Solutions to this problem:

In the past (after their first post without my consent) I have sent Torrid links to my outfits to be posted on their Facebook page because we have an on going relationship and I know the risk of it being up there. In terms of other photos I do feel like Torrid should email the blogger before using their images. In fact, many bloggers explicitly ask that permission is asked before their photos are used. This gives the blogger time to assess the risk and determine if they can handle would could happen when their look is posted.

There should have been some form of moderation on Torrid's Facebook page from the start. These days many companies employ a person who's job is solely social media. While that person is sitting at a desk all day handling blogger relations, updating twitter, and posting things to Facebook there is bound to be time in the day for moderating the comments on outfit post. There should also be comment guidelines and repeat offenders should be blocked from the page. My mother used to say, "The constitution may say you have freedom of speech, but in my house I make the rules. In here your mouth will get you fucked up". Torrid doesn't have to issue ass whoopings, but you get the point.

Finally, we need to be more conscience of the way our comments affect others. As I've said in the past you are entitled to your opinion, but you are also responsible for it. That last part is something people don't often consider when they're yelling and carrying on about their rights and freedom of speech. You're entitled to entertain yourself with your hate speech using typed words, but if someone harms themselves physically because of it why is it only then that it makes an impact? Hateful words imprison people by their emotions. I'm not going to tell my whole life, but it happened to me. It made my life harder then it had to be. Just think about what you're going to say all the way through before you say it. It may seem like a small thing, but kind words change lives; many of yours have changed mine.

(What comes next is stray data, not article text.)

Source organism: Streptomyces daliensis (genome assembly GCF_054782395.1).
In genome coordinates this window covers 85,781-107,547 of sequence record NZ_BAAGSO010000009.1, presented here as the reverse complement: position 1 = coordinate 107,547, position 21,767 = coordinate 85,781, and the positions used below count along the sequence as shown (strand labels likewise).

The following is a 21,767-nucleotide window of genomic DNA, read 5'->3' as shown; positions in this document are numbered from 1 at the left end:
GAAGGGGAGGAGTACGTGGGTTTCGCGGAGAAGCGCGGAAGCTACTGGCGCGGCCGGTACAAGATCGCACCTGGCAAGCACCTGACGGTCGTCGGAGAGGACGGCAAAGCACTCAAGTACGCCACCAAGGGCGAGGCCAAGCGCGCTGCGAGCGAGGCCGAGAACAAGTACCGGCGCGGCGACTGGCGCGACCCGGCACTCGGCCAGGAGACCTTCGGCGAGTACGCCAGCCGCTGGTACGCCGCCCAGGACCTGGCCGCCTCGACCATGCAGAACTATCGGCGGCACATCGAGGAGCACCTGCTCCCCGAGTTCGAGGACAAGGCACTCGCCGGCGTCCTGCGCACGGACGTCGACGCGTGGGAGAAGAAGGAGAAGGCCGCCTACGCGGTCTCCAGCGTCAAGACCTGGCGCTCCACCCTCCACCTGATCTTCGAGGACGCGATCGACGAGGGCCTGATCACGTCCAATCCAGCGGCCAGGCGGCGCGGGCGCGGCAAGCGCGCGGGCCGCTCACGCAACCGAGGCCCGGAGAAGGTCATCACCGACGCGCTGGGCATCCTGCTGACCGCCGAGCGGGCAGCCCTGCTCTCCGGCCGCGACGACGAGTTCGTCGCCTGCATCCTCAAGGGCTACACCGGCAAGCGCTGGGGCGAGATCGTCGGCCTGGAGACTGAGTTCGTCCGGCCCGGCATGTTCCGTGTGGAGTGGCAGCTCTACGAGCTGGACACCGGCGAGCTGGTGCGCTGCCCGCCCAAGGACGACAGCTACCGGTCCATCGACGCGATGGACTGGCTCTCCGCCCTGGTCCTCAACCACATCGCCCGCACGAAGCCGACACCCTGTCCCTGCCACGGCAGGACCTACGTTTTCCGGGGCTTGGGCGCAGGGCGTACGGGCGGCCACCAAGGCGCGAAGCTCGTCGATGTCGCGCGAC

Some of the comments on Marie's post suggested that Torrid was posting photos of women with bolder styles as well as women on the larger end of plus to boost participation on their Facebook page. I don't agree with this. I have seen women posted on Torrid's Facebook of different body types with a variety of styles. I think Torrid had pure intentions when posting the pictures and were really just trying to show different perspectives. The method in which they do this is what needs to be tweaked.

Shorty after Marie's post Torrid and I was delighted to see all of the comments and likes praising Torrid for finally taking action in this area. Torrid's quick response to this issues shows that they care about making money, but they also are listening to the needs of bloggers and customers. My hope is that this continues beyond a single post and brings about better moderation to make Torrid's Facebook page a safe space.

Thanks to Marie for writing the orignal post and mentioning me in it.